Vincent Chui

Simon Fraser University, Burnaby, British Columbia, Canada

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Publications (2)2.18 Total impact

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    ABSTRACT: Adducin is a ubiquitously expressed actin- and spectrin-binding protein involved in cytoskeleton organization, and is regulated through phosphorylation of the myristoylated alanine-rich C-terminal kinase (MARCKS)-homology domain by protein kinase C (PKC). We have previously shown that the Drosophila adducin, Hu-li tai shao (Hts), plays a role in larval neuromuscular junction (NMJ) growth. Here, we find that the predominant isoforms of Hts at the NMJ contain the MARCKS-homology domain, which is important for interactions with Discs large (Dlg) and phosphatidylinositol 4,5-bisphosphate (PIP2). Through the use of Proximity Ligation Assay (PLA), we show that the adducin-like Hts isoforms are in complexes with Dlg and PIP2 at the NMJ. We provide evidence that Hts promotes the phosphorylation and delocalization of Dlg at the NMJ through regulation of the transcript distribution of the PAR-1 and CaMKII kinases in the muscle. We also show that Hts interactions with Dlg and PIP2 are impeded through phosphorylation of the MARCKS-homology domain. These results are further evidence that Hts is a signaling-responsive regulator of synaptic plasticity in Drosophila. © 2014. Published by The Company of Biologists Ltd.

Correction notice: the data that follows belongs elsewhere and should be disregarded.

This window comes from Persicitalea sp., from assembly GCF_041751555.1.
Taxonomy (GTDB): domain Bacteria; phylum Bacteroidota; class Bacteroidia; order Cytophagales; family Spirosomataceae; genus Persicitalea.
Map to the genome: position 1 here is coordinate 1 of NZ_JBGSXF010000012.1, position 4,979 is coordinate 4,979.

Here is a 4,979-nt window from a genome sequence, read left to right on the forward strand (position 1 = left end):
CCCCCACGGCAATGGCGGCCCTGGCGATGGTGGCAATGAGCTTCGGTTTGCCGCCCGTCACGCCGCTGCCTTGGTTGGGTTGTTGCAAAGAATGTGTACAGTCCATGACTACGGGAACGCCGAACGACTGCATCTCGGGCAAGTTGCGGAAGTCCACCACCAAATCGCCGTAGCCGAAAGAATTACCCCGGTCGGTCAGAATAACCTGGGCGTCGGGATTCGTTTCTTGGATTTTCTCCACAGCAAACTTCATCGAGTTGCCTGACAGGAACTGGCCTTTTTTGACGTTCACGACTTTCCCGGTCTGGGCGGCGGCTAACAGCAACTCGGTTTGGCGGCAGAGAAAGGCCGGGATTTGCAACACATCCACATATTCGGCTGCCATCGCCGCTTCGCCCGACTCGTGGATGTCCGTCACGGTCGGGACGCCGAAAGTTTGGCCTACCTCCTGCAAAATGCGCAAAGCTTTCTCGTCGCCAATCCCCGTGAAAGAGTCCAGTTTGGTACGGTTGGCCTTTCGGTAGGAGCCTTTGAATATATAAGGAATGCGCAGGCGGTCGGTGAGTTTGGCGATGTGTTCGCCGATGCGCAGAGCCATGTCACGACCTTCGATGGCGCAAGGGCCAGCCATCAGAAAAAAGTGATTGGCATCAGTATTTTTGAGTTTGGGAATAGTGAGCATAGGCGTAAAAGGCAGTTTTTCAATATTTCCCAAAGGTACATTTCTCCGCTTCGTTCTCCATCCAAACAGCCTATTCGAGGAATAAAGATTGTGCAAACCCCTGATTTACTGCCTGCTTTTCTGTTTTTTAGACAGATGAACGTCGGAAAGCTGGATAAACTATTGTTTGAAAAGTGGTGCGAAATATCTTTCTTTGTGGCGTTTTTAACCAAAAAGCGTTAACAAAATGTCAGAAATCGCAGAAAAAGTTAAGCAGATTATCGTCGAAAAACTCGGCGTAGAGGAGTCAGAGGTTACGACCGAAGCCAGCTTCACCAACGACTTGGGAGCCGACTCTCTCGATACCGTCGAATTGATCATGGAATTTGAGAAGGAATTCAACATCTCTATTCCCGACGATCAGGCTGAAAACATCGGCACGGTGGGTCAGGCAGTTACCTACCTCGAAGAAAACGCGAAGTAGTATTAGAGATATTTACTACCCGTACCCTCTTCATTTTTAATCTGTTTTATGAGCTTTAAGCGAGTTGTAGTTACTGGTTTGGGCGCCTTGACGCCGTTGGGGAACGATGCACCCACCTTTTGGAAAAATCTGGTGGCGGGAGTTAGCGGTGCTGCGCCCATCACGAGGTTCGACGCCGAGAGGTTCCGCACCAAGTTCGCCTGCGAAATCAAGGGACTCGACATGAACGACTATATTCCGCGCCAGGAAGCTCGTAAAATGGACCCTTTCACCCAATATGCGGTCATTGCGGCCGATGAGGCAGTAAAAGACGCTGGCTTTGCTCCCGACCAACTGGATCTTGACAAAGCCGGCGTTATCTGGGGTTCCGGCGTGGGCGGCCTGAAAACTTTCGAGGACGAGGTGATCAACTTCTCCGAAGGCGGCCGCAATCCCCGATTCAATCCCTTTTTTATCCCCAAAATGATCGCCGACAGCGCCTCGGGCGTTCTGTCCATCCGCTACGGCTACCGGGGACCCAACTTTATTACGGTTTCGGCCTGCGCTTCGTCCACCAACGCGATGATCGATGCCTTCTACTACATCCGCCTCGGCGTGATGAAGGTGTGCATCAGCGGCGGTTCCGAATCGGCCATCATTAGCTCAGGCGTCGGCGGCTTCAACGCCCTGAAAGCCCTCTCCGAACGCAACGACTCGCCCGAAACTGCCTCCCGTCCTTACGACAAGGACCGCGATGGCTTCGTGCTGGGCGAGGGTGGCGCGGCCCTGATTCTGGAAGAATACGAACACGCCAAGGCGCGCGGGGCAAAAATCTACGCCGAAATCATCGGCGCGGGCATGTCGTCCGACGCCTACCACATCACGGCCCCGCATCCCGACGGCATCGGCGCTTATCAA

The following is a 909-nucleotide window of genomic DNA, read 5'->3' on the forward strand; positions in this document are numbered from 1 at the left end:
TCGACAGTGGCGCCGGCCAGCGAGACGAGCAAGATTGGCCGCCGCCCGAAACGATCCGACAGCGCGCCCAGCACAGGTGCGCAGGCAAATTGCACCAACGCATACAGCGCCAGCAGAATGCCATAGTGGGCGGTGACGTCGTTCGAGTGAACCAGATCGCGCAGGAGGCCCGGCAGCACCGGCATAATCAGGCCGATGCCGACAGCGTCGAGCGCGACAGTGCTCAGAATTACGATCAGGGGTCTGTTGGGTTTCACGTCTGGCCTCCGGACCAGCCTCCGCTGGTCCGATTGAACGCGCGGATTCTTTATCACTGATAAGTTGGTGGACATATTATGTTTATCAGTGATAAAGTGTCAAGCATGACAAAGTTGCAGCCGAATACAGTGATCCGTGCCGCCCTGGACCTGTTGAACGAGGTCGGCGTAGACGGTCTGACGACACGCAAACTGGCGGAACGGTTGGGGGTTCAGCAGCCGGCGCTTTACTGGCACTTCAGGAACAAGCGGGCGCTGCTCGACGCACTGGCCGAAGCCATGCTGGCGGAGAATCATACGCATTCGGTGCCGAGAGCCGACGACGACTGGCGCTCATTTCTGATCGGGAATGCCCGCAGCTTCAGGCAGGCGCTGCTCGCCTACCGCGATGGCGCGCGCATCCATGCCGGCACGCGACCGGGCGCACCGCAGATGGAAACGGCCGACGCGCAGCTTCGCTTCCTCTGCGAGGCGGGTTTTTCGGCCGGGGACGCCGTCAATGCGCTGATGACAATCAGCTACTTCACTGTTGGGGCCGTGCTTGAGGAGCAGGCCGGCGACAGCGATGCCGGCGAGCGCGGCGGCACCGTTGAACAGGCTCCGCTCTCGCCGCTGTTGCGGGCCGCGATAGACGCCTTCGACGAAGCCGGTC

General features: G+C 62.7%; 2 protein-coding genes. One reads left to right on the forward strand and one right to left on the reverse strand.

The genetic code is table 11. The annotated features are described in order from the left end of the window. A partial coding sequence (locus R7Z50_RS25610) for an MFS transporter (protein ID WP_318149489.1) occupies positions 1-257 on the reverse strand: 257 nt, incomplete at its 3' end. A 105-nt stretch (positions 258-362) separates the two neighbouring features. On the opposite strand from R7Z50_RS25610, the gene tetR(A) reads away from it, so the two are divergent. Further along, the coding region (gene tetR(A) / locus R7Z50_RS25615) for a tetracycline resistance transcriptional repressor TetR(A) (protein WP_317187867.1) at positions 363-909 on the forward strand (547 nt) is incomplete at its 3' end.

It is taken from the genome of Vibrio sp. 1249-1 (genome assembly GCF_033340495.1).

11/2014; 3(12). DOI:10.1242/bio.20148342
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    ABSTRACT: The Rho family small GTPases Rho, Rac, and Cdc42 regulate cell shape and motility through the actin cytoskeleton. These proteins cycle between a GTP-bound "on" state and a GDP-bound "off" state and are negatively regulated by GTPase-activating proteins (GAPs), which accelerate the small GTPase's intrinsic hydrolysis of bound GTP to GDP. Drosophila RhoGAP68F is similar to the mammalian protein p50RhoGAP/Cdc42GAP, which exhibits strong GAP activity toward Cdc42. We find that, despite the strong similarities between RhoGAP68F and p50RhoGAP/Cdc42GAP, RhoGAP68F is most effective as a GAP for RhoA. These in vitro data are supported by the in vivo analysis of mutants in RhoGAP68F. We demonstrate through the characterization of two alleles of the RhoGAP68F gene that RhoGAP68F participates in gastrulation of the embryo, a morphogenetic event driven by cell constriction that involves RhoA signaling. We propose that RhoGAP68F functions as a regulator of RhoA signaling during gastrulation.
    Development Genes and Evolution 10/2006; 216(9):543-50. DOI:10.1007/s00427-006-0067-6 · 2.18 Impact Factor

Publication Stats

9 Citations
2.18 Total Impact Points

Institutions

  • 2006–2014
    • Simon Fraser University
      • • Department of Biomedical Physiology and Kinesiology
      • • Department of Molecular Biology and Biochemistry
      Burnaby, British Columbia, Canada